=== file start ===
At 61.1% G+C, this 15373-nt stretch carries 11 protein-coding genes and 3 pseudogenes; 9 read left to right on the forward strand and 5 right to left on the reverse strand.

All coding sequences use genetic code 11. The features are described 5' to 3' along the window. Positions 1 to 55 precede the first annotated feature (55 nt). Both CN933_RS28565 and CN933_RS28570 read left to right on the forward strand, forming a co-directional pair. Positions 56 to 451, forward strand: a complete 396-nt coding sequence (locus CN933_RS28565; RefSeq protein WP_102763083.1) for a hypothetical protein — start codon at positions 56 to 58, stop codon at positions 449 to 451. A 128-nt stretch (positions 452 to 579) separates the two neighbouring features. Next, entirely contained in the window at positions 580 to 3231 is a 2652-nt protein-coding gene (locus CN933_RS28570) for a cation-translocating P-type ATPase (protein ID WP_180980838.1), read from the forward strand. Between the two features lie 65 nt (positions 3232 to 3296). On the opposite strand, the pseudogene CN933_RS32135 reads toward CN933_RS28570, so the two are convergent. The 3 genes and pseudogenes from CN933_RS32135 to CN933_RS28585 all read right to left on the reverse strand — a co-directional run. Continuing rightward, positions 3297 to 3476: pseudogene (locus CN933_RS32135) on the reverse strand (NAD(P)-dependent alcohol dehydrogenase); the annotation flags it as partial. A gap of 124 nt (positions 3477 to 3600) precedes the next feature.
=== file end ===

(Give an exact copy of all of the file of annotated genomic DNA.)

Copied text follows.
At 61.1% G+C, this 15373-nt stretch carries 11 protein-coding genes and 3 pseudogenes; 9 read left to right on the forward strand and 5 right to left on the reverse strand.

All coding sequences use genetic code 11. The features are described 5' to 3' along the window. Positions 1 to 55 precede the first annotated feature (55 nt). Both CN933_RS28565 and CN933_RS28570 read left to right on the forward strand, forming a co-directional pair. Positions 56 to 451, forward strand: a complete 396-nt coding sequence (locus CN933_RS28565; RefSeq protein WP_102763083.1) for a hypothetical protein — start codon at positions 56 to 58, stop codon at positions 449 to 451. A 128-nt stretch (positions 452 to 579) separates the two neighbouring features. Next, entirely contained in the window at positions 580 to 3231 is a 2652-nt protein-coding gene (locus CN933_RS28570) for a cation-translocating P-type ATPase (protein ID WP_180980838.1), read from the forward strand. Between the two features lie 65 nt (positions 3232 to 3296). On the opposite strand, the pseudogene CN933_RS32135 reads toward CN933_RS28570, so the two are convergent. The 3 genes and pseudogenes from CN933_RS32135 to CN933_RS28585 all read right to left on the reverse strand — a co-directional run. Continuing rightward, positions 3297 to 3476: pseudogene (locus CN933_RS32135) on the reverse strand (NAD(P)-dependent alcohol dehydrogenase); the annotation flags it as partial. A gap of 124 nt (positions 3477 to 3600) precedes the next feature.